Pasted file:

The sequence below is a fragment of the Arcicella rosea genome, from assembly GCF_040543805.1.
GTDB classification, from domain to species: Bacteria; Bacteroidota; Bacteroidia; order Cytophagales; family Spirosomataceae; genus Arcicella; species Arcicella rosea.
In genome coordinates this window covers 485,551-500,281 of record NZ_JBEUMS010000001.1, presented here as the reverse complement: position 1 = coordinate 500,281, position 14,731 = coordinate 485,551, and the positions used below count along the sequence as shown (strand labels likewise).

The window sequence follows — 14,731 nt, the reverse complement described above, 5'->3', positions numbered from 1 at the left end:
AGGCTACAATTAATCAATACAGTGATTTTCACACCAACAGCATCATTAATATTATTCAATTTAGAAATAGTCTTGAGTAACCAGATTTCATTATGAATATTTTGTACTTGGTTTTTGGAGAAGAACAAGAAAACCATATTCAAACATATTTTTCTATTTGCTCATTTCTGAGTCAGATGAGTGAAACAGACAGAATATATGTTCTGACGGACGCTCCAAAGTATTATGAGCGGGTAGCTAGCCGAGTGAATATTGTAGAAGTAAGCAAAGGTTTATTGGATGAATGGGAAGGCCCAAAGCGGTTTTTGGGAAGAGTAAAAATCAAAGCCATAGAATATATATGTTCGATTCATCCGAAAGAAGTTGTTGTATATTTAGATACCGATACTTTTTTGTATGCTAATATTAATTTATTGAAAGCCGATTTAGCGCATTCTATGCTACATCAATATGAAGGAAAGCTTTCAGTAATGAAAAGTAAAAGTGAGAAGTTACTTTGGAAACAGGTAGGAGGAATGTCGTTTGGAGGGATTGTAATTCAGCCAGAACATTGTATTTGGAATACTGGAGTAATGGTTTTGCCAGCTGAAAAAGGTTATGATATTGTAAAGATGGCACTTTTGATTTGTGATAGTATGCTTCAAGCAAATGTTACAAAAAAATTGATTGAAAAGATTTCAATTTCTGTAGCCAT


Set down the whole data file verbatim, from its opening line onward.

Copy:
The sequence below is a fragment of the Arcicella rosea genome, from assembly GCF_040543805.1.
GTDB classification, from domain to species: Bacteria; Bacteroidota; Bacteroidia; order Cytophagales; family Spirosomataceae; genus Arcicella; species Arcicella rosea.
In genome coordinates this window covers 485,551-500,281 of record NZ_JBEUMS010000001.1, presented here as the reverse complement: position 1 = coordinate 500,281, position 14,731 = coordinate 485,551, and the positions used below count along the sequence as shown (strand labels likewise).

The window sequence follows — 14,731 nt, the reverse complement described above, 5'->3', positions numbered from 1 at the left end:
AGGCTACAATTAATCAATACAGTGATTTTCACACCAACAGCATCATTAATATTATTCAATTTAGAAATAGTCTTGAGTAACCAGATTTCATTATGAATATTTTGTACTTGGTTTTTGGAGAAGAACAAGAAAACCATATTCAAACATATTTTTCTATTTGCTCATTTCTGAGTCAGATGAGTGAAACAGACAGAATATATGTTCTGACGGACGCTCCAAAGTATTATGAGCGGGTAGCTAGCCGAGTGAATATTGTAGAAGTAAGCAAAGGTTTATTGGATGAATGGGAAGGCCCAAAGCGGTTTTTGGGAAGAGTAAAAATCAAAGCCATAGAATATATATGTTCGATTCATCCGAAAGAAGTTGTTGTATATTTAGATACCGATACTTTTTTGTATGCTAATATTAATTTATTGAAAGCCGATTTAGCGCATTCTATGCTACATCAATATGAAGGAAAGCTTTCAGTAATGAAAAGTAAAAGTGAGAAGTTACTTTGGAAACAGGTAGGAGGAATGTCGTTTGGAGGGATTGTAATTCAGCCAGAACATTGTATTTGGAATACTGGAGTAATGGTTTTGCCAGCTGAAAAAGGTTATGATATTGTAAAGATGGCACTTTTGATTTGTGATAGTATGCTTCAAGCAAATGTTACAAAAAAATTGATTGAAAAGATTTCAATTTCTGTAGCCAT